5. collaborate and clearly communicate in a multi-disciplinary and multi-cultural setting
Focus or specific features:
The course is directed at health professionals (physicians, nurses, midwives, etc.) and aims to be at the cutting edge of clinical and global health. KIT’s approach puts emphasis on the practical application of knowledge and skills using expertise from students and facilitators. Facilitators are active in the field and have up to date knowledge of situations encountered. Therefore we can offer and up-to-date approach to complex global health issues.

Both the facilitators and the students are from various disciplines and countries. This results in a vivid exchange of experiences/ viewpoints/ knowledge. The classroom sessions are highly interactive to facilitate this exchange.

The advisory board of the course consists of the KIT coordination team, representatives of the University Hospital of Amsterdam (UvA), representatives of the CIGT (concilium internationale geneeskunde en Tropengeneeskunde (; representatives of international NGO’s, representatives of the VU University Amsterdam and student representatives who meet once a year.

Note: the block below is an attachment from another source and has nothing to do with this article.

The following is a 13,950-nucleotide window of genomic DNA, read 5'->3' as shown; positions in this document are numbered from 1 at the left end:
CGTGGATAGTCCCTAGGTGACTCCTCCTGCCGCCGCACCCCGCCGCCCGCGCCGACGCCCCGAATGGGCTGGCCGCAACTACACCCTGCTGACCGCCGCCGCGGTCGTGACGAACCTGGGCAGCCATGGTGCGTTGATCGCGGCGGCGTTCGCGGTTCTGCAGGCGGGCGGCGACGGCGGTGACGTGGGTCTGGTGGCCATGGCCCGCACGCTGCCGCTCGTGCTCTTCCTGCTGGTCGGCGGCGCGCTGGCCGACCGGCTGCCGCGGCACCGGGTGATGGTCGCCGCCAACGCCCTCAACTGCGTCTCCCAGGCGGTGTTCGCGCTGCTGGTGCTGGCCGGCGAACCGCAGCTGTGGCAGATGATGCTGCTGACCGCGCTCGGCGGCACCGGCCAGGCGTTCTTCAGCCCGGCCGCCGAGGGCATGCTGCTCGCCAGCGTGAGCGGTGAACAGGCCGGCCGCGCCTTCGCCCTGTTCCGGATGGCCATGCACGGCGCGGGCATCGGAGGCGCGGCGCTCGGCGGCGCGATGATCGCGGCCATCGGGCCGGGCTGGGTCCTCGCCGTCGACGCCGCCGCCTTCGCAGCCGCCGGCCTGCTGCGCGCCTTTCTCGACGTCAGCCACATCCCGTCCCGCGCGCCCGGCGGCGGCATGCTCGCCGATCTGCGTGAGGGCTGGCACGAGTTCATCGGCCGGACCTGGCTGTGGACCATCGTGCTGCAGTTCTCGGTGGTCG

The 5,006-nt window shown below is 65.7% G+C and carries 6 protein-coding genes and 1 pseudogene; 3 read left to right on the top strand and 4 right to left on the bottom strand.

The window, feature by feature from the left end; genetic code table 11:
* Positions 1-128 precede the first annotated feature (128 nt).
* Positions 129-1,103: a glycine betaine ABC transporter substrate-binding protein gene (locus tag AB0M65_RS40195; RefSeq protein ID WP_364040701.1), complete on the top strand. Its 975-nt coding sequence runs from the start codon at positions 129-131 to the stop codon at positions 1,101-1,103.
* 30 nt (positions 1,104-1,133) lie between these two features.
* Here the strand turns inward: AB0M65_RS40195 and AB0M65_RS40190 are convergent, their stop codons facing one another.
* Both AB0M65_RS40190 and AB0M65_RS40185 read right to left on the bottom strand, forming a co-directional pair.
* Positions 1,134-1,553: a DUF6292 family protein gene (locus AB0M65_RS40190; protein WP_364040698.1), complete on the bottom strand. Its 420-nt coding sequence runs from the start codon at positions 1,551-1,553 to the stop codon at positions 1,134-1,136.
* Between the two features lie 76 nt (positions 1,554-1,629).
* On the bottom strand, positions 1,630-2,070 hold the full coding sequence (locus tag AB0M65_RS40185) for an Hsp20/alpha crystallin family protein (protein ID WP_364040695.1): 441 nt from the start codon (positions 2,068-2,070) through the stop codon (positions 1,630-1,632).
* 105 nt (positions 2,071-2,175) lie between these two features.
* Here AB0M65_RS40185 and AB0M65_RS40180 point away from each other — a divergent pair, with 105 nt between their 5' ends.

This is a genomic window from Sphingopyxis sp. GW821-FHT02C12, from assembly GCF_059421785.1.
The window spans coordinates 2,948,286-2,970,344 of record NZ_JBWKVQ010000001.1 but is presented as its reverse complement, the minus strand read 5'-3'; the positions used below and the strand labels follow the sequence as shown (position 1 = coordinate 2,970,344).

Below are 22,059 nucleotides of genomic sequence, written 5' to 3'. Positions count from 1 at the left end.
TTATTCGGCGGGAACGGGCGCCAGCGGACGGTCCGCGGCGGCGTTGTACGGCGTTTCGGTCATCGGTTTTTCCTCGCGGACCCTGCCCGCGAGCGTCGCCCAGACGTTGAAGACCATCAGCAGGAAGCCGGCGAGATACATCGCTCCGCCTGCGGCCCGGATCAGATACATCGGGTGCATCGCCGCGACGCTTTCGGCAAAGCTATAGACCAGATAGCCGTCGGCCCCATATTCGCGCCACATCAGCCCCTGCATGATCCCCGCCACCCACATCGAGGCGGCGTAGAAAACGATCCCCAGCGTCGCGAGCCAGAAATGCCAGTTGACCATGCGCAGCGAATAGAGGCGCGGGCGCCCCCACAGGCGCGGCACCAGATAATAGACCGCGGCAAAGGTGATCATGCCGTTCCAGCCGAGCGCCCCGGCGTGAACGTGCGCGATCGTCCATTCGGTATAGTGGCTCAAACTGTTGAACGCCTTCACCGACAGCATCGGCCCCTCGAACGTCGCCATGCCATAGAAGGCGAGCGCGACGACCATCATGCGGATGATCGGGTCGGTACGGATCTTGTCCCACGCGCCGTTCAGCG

Assessment Procedures: The assessment of the course consists of four assessments. The student needs to pass all examinations to successfully complete the course.

1. one written assignment – 50%. A 2500 word paper analyzing social determinants of a health problem in a country of choice. Students receive one group tutoring session and one personal tutoring session. The essay is reviewed by 2 assessors who provide detailed feedback.